In preparation for the 2009 U.N. Climate Change Conference next month, MIT is rolling out a pilot program in Copenhagen that will allow the city’s biking residents to exchange social information and share their relative positioning with each other via the internet using GPS, cell phones, smart tags and a self-organizing system.
The program, called “SmartBiking,” encourages bikers to interact in novel ways including through a Facebook app called “I crossed your path.”
According to Christine Outram, the principal research assistant on the project, the Facebook app creates a “social network for cyclists, allowing them to link up with people they may have ridden past during the day and potentially establish new connections.”
The smart tags will also allow bikers to take part in a “green mileage” initiative, with the goal of encouraging behavioral change by showing a large group of individuals what the environmental impact of their collective actions is.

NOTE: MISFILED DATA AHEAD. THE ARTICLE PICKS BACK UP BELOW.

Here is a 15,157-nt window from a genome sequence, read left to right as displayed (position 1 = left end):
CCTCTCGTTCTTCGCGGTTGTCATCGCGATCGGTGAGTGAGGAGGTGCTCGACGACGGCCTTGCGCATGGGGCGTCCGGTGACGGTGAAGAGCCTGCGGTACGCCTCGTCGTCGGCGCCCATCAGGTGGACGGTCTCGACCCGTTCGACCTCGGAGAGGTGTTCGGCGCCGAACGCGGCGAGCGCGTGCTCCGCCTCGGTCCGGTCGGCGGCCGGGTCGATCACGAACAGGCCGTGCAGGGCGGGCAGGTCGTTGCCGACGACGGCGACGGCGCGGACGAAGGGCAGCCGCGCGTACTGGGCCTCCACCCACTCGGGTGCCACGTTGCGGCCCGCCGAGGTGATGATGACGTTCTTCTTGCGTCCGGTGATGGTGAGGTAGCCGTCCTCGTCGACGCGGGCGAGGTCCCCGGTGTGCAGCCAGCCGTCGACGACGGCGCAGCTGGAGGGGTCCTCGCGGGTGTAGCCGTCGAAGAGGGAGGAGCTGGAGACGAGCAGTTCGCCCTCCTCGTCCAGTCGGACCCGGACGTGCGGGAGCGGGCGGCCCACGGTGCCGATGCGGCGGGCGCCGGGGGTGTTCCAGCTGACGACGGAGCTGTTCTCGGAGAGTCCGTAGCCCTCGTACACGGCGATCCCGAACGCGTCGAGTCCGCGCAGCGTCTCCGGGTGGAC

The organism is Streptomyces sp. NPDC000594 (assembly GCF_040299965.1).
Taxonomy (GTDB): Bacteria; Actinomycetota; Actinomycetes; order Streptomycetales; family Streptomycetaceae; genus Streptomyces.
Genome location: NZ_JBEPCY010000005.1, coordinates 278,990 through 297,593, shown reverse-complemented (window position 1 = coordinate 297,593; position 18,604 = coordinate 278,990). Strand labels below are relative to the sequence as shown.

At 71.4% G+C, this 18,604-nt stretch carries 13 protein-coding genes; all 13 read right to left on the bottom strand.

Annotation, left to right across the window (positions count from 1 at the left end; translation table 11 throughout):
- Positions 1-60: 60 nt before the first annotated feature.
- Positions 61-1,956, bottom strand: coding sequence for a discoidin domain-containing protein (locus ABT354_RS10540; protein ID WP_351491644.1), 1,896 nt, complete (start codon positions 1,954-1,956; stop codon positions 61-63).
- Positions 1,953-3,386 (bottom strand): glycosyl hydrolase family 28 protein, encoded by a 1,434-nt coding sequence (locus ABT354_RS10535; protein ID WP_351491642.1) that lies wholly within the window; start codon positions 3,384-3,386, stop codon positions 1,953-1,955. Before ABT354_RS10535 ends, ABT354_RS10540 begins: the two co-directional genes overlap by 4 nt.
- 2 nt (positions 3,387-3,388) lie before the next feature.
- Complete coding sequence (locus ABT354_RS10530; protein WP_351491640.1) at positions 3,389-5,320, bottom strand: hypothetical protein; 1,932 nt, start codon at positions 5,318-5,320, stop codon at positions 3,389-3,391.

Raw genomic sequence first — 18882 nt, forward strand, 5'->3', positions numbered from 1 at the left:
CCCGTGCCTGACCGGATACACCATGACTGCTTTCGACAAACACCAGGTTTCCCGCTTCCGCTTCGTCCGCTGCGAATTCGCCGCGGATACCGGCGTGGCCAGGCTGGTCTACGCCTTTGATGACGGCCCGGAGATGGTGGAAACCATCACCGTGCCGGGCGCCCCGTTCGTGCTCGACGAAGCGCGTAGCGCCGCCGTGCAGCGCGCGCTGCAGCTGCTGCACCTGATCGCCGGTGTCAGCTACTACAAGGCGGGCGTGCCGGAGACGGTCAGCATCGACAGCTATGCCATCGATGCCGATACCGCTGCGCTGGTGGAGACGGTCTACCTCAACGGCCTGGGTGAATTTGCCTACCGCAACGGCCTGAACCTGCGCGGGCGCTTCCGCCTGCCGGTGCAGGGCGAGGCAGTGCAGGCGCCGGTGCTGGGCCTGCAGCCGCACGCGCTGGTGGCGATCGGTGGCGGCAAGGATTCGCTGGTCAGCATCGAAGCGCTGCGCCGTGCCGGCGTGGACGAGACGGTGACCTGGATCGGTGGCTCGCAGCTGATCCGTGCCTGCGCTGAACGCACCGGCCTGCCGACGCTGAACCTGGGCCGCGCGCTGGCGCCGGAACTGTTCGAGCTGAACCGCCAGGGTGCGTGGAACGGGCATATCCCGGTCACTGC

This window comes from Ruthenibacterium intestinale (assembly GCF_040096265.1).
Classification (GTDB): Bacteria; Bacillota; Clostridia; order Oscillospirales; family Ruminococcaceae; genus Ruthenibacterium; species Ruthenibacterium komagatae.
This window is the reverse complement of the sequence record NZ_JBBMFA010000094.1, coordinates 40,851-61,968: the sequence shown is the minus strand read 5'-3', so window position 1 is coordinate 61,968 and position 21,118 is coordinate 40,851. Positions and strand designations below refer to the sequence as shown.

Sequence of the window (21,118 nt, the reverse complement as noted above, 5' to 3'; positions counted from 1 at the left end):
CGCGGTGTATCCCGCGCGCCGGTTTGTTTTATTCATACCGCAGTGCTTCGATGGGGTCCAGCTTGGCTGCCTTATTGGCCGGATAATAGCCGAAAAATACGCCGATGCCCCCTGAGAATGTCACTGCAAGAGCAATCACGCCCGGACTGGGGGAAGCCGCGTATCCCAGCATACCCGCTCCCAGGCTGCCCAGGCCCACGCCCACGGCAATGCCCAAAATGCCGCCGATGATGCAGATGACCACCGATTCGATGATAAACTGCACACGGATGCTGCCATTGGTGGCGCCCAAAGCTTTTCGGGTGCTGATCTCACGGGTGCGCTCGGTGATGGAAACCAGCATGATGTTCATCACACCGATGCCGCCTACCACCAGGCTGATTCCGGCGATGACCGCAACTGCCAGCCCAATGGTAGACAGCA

In addition to the social networking and tracking software, MIT is developing a “Smart Bike” that uses regenerative braking to charge a battery for a motor that supplements peddling power. The battery, motor and regenerative braking system are all integrated into a rear wheel and could be retrofitted to existing bicycles.
Beyond local behavioral changes, social networks, and smart bikes, MIT envisions that this sort of monitoring could allow cities such as Copenhagen to conduct carbon-trading using the detailed data and supplement city funding by cutting CO2 emissions.
Copenhagen is a natural fit for the pilot project because 40% of the city’s inhabitants already use bikes as their main mode of transportation.
Images and Source: MIT newsroom